FDA Commissioner Stephen Hahn on Wednesday told a House appropriations subcommittee that the agency is “aware of pressure in the supply system on the reagents” needed to run diagnostic tests for the novel coronavirus. Specifically, Hahn said “there are pressures particularly around RNA” required for COVID-19 testing.
FDA's medical device shortage group has been "24/7 working on this issue,” Hahn testified. “We’re out there with the laboratories providing them [with] alternatives for these reagents." However, he stopped short of characterizing the reagent supply situation as a shortage.
- Qiagen, a major supplier of RNA extraction kits, confirmed to MedTech Dive on Thursday that "extraordinary demand for coronavirus testing workflows" is challenging the company's capacity to supply certain RNA kits used for SARS-CoV-2-related LDTs.
As both commercial and public health labs ramp up their respective capacities, they could find it harder to access supplies of reagents that are critical for testing.
President Donald Trump in a Wednesday night primetime address said coronavirus tests and testing capabilities are "expanding rapidly" to meet demand as the number of U.S. cases continues to grow. But the administration has been under fire for the lack of availability of COVID-19 tests and a potential squeeze on the supply of reagents available to labs could impede the U.S. public health response to the outbreak.
Late last month, FDA announced new guidelines to increase U.S. capacity for diagnostic testing for the coronavirus that causes COVID-19. Previously, only public health labs that could verify test kits issued by the CDC were permitted to test for the virus. However, the new guidance allowed any CLIA-certified, high complexity lab to go through the process to become certified to test.
COVID-19 test kits developed by CDC, called the 2019-nCoV RT-PCR Diagnostic Panel, makes use of reverse transcriptase-polymerase chain reaction. Once nasal secretions or oral swabs obtain viral material, RNA is copied in the reverse direction to get a complimentary copy of the virus genome in the form of DNA.
Commercially available RNA extraction kits and procedures from Qiagen have been qualified and validated for recovery and purity of RNA for use with the CDC 2019-nCoV Real-Time RT-PCR Diagnostic Panel. RNA extraction is the first step in being able to conduct a coronavirus test.
However, a spokesman for Qiagen said: "We are doing everything we can to manage our supply chains and meet the needs of customers in the most timely way possible," including ramping up production at its manufacturing sites in Germany and Spain, as well as moving to three shifts working seven days a week.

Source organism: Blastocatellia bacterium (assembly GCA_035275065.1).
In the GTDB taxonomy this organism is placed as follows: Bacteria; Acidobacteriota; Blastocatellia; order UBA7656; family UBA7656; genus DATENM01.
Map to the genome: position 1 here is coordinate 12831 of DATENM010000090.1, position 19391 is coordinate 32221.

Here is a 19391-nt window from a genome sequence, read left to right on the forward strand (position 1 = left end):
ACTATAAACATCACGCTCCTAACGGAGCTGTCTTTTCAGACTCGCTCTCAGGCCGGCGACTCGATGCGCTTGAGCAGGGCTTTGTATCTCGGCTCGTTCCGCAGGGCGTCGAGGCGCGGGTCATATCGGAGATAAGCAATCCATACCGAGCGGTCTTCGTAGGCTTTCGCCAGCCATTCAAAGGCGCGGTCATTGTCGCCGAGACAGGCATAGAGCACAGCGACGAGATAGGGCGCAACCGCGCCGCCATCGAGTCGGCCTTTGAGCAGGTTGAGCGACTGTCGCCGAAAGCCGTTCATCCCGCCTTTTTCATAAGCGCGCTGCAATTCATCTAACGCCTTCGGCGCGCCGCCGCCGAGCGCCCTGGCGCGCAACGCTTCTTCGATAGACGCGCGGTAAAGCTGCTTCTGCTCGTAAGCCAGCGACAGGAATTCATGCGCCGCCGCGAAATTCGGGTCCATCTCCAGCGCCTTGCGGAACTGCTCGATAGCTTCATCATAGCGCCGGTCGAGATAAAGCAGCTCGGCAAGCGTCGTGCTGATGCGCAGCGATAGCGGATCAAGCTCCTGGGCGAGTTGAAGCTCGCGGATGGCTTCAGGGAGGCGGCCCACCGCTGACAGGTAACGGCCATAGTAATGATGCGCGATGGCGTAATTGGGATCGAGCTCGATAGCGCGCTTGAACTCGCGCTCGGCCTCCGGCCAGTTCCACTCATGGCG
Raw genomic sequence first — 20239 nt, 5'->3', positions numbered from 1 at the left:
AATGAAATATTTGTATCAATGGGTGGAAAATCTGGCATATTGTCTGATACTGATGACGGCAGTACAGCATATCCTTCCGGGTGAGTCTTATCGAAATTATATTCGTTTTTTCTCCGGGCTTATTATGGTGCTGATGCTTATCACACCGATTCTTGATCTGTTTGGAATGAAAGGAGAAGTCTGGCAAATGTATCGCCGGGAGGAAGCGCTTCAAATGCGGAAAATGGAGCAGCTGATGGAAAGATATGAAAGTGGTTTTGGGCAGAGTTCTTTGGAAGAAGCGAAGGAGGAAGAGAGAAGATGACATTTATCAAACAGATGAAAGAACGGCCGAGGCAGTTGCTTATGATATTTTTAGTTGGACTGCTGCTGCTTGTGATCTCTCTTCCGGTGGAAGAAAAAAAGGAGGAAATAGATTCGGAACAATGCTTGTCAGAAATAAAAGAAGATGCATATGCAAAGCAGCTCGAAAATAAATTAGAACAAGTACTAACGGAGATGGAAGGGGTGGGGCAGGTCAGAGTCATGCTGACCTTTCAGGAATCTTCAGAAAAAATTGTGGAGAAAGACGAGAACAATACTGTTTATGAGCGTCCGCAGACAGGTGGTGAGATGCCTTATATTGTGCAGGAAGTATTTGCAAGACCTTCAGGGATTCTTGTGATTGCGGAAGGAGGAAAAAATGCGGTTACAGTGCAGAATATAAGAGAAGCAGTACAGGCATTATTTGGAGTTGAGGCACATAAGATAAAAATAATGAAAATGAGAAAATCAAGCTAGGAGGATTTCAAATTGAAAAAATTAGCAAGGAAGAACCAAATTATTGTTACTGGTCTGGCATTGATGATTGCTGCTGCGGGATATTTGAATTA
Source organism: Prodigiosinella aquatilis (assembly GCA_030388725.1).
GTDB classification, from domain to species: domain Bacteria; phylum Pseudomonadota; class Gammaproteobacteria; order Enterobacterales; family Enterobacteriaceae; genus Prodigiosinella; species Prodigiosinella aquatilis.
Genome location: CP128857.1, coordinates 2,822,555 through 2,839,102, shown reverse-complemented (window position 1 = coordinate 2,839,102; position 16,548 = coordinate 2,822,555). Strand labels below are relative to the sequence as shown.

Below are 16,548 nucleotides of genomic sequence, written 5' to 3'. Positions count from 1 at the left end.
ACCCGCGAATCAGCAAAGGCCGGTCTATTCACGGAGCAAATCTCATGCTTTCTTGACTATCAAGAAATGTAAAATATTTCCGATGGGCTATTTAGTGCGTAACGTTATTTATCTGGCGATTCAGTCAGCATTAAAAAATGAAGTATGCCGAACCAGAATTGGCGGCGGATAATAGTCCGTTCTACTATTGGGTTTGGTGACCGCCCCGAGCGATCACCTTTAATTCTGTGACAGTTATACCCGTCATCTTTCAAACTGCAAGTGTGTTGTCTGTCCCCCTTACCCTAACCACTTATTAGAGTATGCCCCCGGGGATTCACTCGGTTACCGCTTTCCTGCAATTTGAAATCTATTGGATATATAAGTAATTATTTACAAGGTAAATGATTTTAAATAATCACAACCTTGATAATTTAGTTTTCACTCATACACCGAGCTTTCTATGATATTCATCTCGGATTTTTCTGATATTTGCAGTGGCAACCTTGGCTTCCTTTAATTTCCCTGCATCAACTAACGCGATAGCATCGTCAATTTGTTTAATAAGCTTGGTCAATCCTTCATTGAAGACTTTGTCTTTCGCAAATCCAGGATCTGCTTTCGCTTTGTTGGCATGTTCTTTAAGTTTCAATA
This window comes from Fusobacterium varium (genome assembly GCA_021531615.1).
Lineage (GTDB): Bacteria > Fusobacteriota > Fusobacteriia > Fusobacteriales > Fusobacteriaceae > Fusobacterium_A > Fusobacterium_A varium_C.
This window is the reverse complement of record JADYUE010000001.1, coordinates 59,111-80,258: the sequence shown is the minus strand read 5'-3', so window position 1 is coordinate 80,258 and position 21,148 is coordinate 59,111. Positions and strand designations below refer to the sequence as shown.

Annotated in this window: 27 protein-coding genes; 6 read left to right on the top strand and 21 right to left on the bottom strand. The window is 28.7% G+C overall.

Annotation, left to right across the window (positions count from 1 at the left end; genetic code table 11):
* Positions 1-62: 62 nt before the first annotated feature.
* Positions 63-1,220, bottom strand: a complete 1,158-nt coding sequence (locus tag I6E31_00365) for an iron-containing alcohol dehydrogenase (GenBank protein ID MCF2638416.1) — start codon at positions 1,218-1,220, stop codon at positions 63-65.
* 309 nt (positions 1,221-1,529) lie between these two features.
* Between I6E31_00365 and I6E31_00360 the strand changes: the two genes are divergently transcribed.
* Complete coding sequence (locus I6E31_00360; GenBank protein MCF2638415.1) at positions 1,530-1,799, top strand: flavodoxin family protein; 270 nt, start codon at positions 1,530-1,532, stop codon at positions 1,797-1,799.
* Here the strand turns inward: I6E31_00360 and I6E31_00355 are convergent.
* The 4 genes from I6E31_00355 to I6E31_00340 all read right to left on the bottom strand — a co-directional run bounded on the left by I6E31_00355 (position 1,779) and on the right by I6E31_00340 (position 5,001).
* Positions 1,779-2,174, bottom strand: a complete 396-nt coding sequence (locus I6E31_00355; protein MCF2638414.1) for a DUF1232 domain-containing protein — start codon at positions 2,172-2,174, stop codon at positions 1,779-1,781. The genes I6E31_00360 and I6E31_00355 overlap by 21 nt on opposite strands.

In addition to onboarding new staff, the spokesperson said Qiagen is encouraging the use of larger kit sizes to allow for more sample preps being manufactured and is also increasing the use of its manufacturing capacity in Germantown, Maryland.
"Given our ongoing supply to the United States, we are now working directly with the customers to understand their flexibility and specific needs in order to be able to ensure broad availability of our products," he added.
According to the FDA, reagents qualified by the CDC are being sold through two companies: Integrated DNA Technologies and Biosearch Technologies, while there is only one supplier of genomic RNA, BEI Resources.
“You may request genomic RNA directly from BEI Resources; we are not aware of other sources of this material, but will update this website if that changes,” the FDA’s coronavirus site says.
BEI Resources, established by the National Institute of Allergy and Infectious Diseases, provides reagents needed to develop diagnostic tests. On Wednesday, the company posted an update to its website regarding currently available coronavirus strains and reagents, stating that it "currently does not have a shortage or a delay in shipping virus and RNA to qualified laboratories."
At the same time, however, the Manassas, Virginia-based company said it anticipates "a large number of requests from the research community for these reagents, and we cannot guarantee how quickly stock will become available."
In a statement issued on Wednesday, Julie Khani, president of the American Clinical Laboratory Association, said the group is concerned about potential shortages of supplies to labs but made no mention of reagents.
“Since commercial tests first went live less than a week ago, we’ve been working closely with the CDC and other federal agencies to help anticipate any potential shortages laboratories may face down the line,” Khani said. “As a part of this ongoing communication with federal agencies, we’ve raised concerns about potential shortages of certain supplies, including specimen collection swabs, N95 respirators, viral transport media, masks, gloves, and hand sanitizer.”